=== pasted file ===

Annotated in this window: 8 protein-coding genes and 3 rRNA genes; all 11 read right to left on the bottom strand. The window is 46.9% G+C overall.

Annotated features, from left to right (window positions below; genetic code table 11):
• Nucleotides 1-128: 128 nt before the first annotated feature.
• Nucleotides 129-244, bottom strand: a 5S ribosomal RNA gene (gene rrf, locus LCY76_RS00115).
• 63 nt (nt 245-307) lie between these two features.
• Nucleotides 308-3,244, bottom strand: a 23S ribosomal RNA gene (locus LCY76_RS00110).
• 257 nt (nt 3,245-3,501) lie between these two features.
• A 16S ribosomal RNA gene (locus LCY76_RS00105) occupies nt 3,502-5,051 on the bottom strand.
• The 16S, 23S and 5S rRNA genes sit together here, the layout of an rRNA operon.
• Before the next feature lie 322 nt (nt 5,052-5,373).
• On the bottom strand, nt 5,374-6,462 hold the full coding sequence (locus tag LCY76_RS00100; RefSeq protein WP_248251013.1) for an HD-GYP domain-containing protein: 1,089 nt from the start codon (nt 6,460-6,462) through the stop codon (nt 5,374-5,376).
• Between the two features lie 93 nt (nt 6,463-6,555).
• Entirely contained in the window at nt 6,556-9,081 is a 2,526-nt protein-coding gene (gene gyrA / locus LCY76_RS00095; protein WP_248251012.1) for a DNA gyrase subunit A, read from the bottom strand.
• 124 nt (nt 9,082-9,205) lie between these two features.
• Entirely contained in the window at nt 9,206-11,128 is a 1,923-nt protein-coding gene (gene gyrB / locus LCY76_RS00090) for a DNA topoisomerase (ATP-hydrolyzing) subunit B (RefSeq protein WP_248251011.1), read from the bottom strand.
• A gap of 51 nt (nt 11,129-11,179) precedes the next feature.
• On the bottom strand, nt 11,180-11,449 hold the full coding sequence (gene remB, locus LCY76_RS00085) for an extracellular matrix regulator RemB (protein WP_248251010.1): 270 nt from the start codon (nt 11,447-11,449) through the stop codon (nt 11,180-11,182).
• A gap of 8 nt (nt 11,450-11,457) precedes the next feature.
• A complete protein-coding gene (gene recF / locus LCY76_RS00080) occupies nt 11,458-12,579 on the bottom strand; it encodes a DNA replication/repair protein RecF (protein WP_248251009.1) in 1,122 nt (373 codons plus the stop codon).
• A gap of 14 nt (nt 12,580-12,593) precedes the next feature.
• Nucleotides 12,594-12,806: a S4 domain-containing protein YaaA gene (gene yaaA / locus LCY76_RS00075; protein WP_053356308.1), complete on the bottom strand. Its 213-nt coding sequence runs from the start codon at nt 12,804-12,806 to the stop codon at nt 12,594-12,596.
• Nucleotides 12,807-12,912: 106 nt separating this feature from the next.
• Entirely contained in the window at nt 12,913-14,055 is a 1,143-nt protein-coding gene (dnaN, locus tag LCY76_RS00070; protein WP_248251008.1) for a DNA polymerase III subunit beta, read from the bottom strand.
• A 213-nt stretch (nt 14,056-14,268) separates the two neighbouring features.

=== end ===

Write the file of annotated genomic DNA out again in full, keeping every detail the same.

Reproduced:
Annotated in this window: 8 protein-coding genes and 3 rRNA genes; all 11 read right to left on the bottom strand. The window is 46.9% G+C overall.

Annotated features, from left to right (window positions below; genetic code table 11):
• Nucleotides 1-128: 128 nt before the first annotated feature.
• Nucleotides 129-244, bottom strand: a 5S ribosomal RNA gene (gene rrf, locus LCY76_RS00115).
• 63 nt (nt 245-307) lie between these two features.
• Nucleotides 308-3,244, bottom strand: a 23S ribosomal RNA gene (locus LCY76_RS00110).
• 257 nt (nt 3,245-3,501) lie between these two features.
• A 16S ribosomal RNA gene (locus LCY76_RS00105) occupies nt 3,502-5,051 on the bottom strand.
• The 16S, 23S and 5S rRNA genes sit together here, the layout of an rRNA operon.
• Before the next feature lie 322 nt (nt 5,052-5,373).
• On the bottom strand, nt 5,374-6,462 hold the full coding sequence (locus tag LCY76_RS00100; RefSeq protein WP_248251013.1) for an HD-GYP domain-containing protein: 1,089 nt from the start codon (nt 6,460-6,462) through the stop codon (nt 5,374-5,376).
• Between the two features lie 93 nt (nt 6,463-6,555).
• Entirely contained in the window at nt 6,556-9,081 is a 2,526-nt protein-coding gene (gene gyrA / locus LCY76_RS00095; protein WP_248251012.1) for a DNA gyrase subunit A, read from the bottom strand.
• 124 nt (nt 9,082-9,205) lie between these two features.
• Entirely contained in the window at nt 9,206-11,128 is a 1,923-nt protein-coding gene (gene gyrB / locus LCY76_RS00090) for a DNA topoisomerase (ATP-hydrolyzing) subunit B (RefSeq protein WP_248251011.1), read from the bottom strand.
• A gap of 51 nt (nt 11,129-11,179) precedes the next feature.
• On the bottom strand, nt 11,180-11,449 hold the full coding sequence (gene remB, locus LCY76_RS00085) for an extracellular matrix regulator RemB (protein WP_248251010.1): 270 nt from the start codon (nt 11,447-11,449) through the stop codon (nt 11,180-11,182).
• A gap of 8 nt (nt 11,450-11,457) precedes the next feature.
• A complete protein-coding gene (gene recF / locus LCY76_RS00080) occupies nt 11,458-12,579 on the bottom strand; it encodes a DNA replication/repair protein RecF (protein WP_248251009.1) in 1,122 nt (373 codons plus the stop codon).
• A gap of 14 nt (nt 12,580-12,593) precedes the next feature.
• Nucleotides 12,594-12,806: a S4 domain-containing protein YaaA gene (gene yaaA / locus LCY76_RS00075; protein WP_053356308.1), complete on the bottom strand. Its 213-nt coding sequence runs from the start codon at nt 12,804-12,806 to the stop codon at nt 12,594-12,596.
• Nucleotides 12,807-12,912: 106 nt separating this feature from the next.
• Entirely contained in the window at nt 12,913-14,055 is a 1,143-nt protein-coding gene (dnaN, locus tag LCY76_RS00070; protein WP_248251008.1) for a DNA polymerase III subunit beta, read from the bottom strand.
• A 213-nt stretch (nt 14,056-14,268) separates the two neighbouring features.